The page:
Nor by alternate shreds of light; sordidly shifting hands with shades and night.
"Our peasants live too sordidly," observed a Frenchman to me a day or two later.
Something ironically vulgar, sordidly tragic has seemed to creep into my relations with Judith.
sordidly mean, ostentatiously prodigal, filthily intemperate and affectedly refined.
Pacifism, far from being branded as too idealistic and sentimental, is now scorned as "sordidly material."
It is poorly, but not sordidly, furnished; and here and there are touches of taste, and some attempt at comfort.
It was atrociously, sordidly intimate, with its core in Harris, who when Miss Filbert had well gone from the room looked up.
They remorselessly pulled down, or patched meanly and sordidly, the old work.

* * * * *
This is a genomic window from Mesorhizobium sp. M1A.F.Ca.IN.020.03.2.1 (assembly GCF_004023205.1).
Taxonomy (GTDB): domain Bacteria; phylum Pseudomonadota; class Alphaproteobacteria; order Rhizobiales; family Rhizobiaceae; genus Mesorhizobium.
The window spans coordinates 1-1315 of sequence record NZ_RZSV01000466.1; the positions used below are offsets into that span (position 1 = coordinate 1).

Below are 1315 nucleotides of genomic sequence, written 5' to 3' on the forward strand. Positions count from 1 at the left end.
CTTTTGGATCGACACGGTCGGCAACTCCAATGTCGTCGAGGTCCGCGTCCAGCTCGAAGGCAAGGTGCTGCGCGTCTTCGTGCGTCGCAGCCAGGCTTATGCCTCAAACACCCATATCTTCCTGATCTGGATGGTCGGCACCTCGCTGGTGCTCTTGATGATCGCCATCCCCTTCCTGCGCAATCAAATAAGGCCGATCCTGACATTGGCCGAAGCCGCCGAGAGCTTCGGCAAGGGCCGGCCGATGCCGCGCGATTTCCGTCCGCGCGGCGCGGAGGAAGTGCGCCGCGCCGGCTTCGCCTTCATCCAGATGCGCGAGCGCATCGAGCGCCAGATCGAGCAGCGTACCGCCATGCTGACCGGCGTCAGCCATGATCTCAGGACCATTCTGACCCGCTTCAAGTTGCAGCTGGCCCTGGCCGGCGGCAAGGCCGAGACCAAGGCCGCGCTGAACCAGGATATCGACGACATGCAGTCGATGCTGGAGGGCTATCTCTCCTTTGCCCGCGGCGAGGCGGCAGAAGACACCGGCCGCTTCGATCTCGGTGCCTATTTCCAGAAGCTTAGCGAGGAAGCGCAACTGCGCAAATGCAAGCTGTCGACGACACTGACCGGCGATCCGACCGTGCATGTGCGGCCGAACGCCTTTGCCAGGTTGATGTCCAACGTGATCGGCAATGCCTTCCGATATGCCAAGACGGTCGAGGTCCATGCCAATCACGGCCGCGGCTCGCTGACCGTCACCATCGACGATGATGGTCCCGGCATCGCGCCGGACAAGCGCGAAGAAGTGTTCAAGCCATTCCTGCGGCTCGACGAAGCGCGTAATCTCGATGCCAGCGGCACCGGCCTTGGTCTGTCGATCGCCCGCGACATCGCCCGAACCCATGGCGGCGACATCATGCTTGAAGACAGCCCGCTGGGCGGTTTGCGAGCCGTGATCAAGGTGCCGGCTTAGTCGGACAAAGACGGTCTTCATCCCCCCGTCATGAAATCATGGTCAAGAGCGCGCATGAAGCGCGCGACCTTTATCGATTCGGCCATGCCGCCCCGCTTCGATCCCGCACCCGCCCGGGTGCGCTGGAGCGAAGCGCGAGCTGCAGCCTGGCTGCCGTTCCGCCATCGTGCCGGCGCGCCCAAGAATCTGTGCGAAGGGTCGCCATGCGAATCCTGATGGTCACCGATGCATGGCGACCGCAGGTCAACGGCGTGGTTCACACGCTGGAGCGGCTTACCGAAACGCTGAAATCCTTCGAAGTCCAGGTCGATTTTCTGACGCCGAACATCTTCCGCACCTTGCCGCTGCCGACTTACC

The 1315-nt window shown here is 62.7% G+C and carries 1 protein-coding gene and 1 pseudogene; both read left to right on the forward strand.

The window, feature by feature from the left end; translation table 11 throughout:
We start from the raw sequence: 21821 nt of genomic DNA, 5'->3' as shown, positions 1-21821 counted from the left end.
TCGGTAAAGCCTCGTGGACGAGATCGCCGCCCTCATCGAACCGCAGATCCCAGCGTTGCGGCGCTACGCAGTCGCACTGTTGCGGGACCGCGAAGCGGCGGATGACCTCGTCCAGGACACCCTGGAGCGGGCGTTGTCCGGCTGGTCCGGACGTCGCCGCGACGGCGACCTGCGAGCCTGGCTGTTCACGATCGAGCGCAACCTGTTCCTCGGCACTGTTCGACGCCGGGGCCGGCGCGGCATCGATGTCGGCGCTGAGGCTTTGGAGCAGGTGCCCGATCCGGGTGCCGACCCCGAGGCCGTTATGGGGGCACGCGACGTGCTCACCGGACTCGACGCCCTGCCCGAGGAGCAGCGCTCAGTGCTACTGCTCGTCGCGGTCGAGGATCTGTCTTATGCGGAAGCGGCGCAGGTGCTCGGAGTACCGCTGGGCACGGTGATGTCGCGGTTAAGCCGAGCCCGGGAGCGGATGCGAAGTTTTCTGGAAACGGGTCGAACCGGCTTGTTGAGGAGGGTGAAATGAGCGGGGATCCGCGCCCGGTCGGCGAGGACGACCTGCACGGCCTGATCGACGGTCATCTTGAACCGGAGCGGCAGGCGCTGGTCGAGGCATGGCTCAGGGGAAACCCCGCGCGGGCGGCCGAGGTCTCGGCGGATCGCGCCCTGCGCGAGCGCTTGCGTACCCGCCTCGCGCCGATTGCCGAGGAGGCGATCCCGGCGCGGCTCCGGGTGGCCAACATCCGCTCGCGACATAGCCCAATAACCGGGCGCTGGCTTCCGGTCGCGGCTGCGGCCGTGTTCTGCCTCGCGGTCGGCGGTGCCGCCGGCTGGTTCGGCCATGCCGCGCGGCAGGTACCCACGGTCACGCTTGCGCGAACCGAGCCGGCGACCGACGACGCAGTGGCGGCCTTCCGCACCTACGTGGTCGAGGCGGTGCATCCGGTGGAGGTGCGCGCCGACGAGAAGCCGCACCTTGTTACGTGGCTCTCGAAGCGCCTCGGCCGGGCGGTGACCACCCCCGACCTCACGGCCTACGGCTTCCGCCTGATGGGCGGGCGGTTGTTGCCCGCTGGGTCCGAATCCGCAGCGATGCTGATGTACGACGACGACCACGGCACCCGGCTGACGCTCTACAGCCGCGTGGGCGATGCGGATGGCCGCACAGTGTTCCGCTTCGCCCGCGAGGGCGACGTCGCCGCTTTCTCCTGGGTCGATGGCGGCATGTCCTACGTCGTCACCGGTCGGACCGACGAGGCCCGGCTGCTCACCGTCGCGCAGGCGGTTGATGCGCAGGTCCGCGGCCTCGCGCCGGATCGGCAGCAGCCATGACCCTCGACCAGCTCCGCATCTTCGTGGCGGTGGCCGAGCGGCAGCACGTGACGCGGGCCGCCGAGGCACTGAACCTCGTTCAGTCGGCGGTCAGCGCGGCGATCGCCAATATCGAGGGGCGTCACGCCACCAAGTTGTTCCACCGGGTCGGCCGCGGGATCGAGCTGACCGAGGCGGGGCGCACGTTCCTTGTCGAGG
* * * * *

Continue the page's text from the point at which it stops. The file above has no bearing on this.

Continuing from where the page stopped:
Centuries of it yet lying ahead of us; several sad Centuries, sordidly tumultuous, and good for little!
The Alexandrians called him constantly Cybiosactes; a name which had been given to one of their kings who was sordidly avaricious.
early 15c., "festering," from Latin sordidus "dirty, filthy, foul, vile, mean, base," from sordere "be dirty, be shabby," related to sordes "dirt, filth," from PIE *swrd-e-, from root *swordo- "black, dirty" (cf. Old English sweart "black"). Sense of "foul, low, mean" first recorded 1610s. Related: Sordidly; sordidness.